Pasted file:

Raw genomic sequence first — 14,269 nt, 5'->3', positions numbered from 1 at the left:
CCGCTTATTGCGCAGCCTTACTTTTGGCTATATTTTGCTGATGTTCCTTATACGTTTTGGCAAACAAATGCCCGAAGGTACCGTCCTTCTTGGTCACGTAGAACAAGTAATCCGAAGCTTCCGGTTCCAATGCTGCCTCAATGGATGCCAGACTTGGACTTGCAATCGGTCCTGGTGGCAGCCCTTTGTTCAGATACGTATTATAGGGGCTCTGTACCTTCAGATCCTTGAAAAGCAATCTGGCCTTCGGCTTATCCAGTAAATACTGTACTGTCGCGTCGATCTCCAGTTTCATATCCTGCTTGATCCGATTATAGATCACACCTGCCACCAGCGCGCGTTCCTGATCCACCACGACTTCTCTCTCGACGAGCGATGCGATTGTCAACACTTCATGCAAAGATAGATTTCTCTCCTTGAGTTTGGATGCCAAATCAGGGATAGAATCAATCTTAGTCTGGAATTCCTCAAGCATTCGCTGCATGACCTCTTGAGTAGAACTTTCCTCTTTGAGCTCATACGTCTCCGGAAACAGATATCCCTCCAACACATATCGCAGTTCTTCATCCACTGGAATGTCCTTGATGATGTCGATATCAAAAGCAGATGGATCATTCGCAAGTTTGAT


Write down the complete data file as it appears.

Raw genomic sequence first — 14,269 nt, 5'->3', positions numbered from 1 at the left:
CCGCTTATTGCGCAGCCTTACTTTTGGCTATATTTTGCTGATGTTCCTTATACGTTTTGGCAAACAAATGCCCGAAGGTACCGTCCTTCTTGGTCACGTAGAACAAGTAATCCGAAGCTTCCGGTTCCAATGCTGCCTCAATGGATGCCAGACTTGGACTTGCAATCGGTCCTGGTGGCAGCCCTTTGTTCAGATACGTATTATAGGGGCTCTGTACCTTCAGATCCTTGAAAAGCAATCTGGCCTTCGGCTTATCCAGTAAATACTGTACTGTCGCGTCGATCTCCAGTTTCATATCCTGCTTGATCCGATTATAGATCACACCTGCCACCAGCGCGCGTTCCTGATCCACCACGACTTCTCTCTCGACGAGCGATGCGATTGTCAACACTTCATGCAAAGATAGATTTCTCTCCTTGAGTTTGGATGCCAAATCAGGGATAGAATCAATCTTAGTCTGGAATTCCTCAAGCATTCGCTGCATGACCTCTTGAGTAGAACTTTCCTCTTTGAGCTCATACGTCTCCGGAAACAGATATCCCTCCAACACATATCGCAGTTCTTCATCCACTGGAATGTCCTTGATGATGTCGATATCAAAAGCAGATGGATCATTCGCAAGTTTGAT